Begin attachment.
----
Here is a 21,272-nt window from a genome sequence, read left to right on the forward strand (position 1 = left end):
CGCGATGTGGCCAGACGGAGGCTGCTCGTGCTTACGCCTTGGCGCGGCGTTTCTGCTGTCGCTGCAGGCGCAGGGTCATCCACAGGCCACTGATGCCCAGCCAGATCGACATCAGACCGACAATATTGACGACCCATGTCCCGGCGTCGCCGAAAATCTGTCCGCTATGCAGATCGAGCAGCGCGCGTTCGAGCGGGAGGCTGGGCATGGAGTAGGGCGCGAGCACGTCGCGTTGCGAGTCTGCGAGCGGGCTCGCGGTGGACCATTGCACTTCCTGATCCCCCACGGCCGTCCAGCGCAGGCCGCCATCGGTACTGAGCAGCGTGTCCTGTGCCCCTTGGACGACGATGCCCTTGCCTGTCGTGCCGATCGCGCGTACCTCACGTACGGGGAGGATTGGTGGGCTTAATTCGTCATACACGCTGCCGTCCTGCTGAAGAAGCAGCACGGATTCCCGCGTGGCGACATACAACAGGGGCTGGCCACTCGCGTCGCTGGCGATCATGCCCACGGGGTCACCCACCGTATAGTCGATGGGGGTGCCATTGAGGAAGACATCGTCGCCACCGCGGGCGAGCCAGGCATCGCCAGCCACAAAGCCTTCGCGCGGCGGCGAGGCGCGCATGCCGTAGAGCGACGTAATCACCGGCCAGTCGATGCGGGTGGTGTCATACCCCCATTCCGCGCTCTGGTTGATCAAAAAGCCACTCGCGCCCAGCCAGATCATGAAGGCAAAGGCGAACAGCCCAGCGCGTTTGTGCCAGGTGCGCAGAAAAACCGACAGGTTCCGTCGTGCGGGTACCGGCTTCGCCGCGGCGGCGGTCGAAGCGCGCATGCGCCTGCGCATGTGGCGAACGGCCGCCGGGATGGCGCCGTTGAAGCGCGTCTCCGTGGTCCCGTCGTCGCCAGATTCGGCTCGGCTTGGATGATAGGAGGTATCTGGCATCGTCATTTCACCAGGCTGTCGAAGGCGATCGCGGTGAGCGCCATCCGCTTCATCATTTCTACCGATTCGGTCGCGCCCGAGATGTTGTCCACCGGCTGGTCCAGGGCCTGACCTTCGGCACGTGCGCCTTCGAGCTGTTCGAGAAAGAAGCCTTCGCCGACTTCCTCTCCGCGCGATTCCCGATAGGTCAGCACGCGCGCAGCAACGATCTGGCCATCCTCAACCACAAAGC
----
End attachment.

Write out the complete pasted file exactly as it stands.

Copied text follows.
Here is a 21,272-nt window from a genome sequence, read left to right on the forward strand (position 1 = left end):
CGCGATGTGGCCAGACGGAGGCTGCTCGTGCTTACGCCTTGGCGCGGCGTTTCTGCTGTCGCTGCAGGCGCAGGGTCATCCACAGGCCACTGATGCCCAGCCAGATCGACATCAGACCGACAATATTGACGACCCATGTCCCGGCGTCGCCGAAAATCTGTCCGCTATGCAGATCGAGCAGCGCGCGTTCGAGCGGGAGGCTGGGCATGGAGTAGGGCGCGAGCACGTCGCGTTGCGAGTCTGCGAGCGGGCTCGCGGTGGACCATTGCACTTCCTGATCCCCCACGGCCGTCCAGCGCAGGCCGCCATCGGTACTGAGCAGCGTGTCCTGTGCCCCTTGGACGACGATGCCCTTGCCTGTCGTGCCGATCGCGCGTACCTCACGTACGGGGAGGATTGGTGGGCTTAATTCGTCATACACGCTGCCGTCCTGCTGAAGAAGCAGCACGGATTCCCGCGTGGCGACATACAACAGGGGCTGGCCACTCGCGTCGCTGGCGATCATGCCCACGGGGTCACCCACCGTATAGTCGATGGGGGTGCCATTGAGGAAGACATCGTCGCCACCGCGGGCGAGCCAGGCATCGCCAGCCACAAAGCCTTCGCGCGGCGGCGAGGCGCGCATGCCGTAGAGCGACGTAATCACCGGCCAGTCGATGCGGGTGGTGTCATACCCCCATTCCGCGCTCTGGTTGATCAAAAAGCCACTCGCGCCCAGCCAGATCATGAAGGCAAAGGCGAACAGCCCAGCGCGTTTGTGCCAGGTGCGCAGAAAAACCGACAGGTTCCGTCGTGCGGGTACCGGCTTCGCCGCGGCGGCGGTCGAAGCGCGCATGCGCCTGCGCATGTGGCGAACGGCCGCCGGGATGGCGCCGTTGAAGCGCGTCTCCGTGGTCCCGTCGTCGCCAGATTCGGCTCGGCTTGGATGATAGGAGGTATCTGGCATCGTCATTTCACCAGGCTGTCGAAGGCGATCGCGGTGAGCGCCATCCGCTTCATCATTTCTACCGATTCGGTCGCGCCCGAGATGTTGTCCACCGGCTGGTCCAGGGCCTGACCTTCGGCACGTGCGCCTTCGAGCTGTTCGAGAAAGAAGCCTTCGCCGACTTCCTCTCCGCGCGATTCCCGATAGGTCAGCACGCGCGCAGCAACGATCTGGCCATCCTCAACCACAAAGC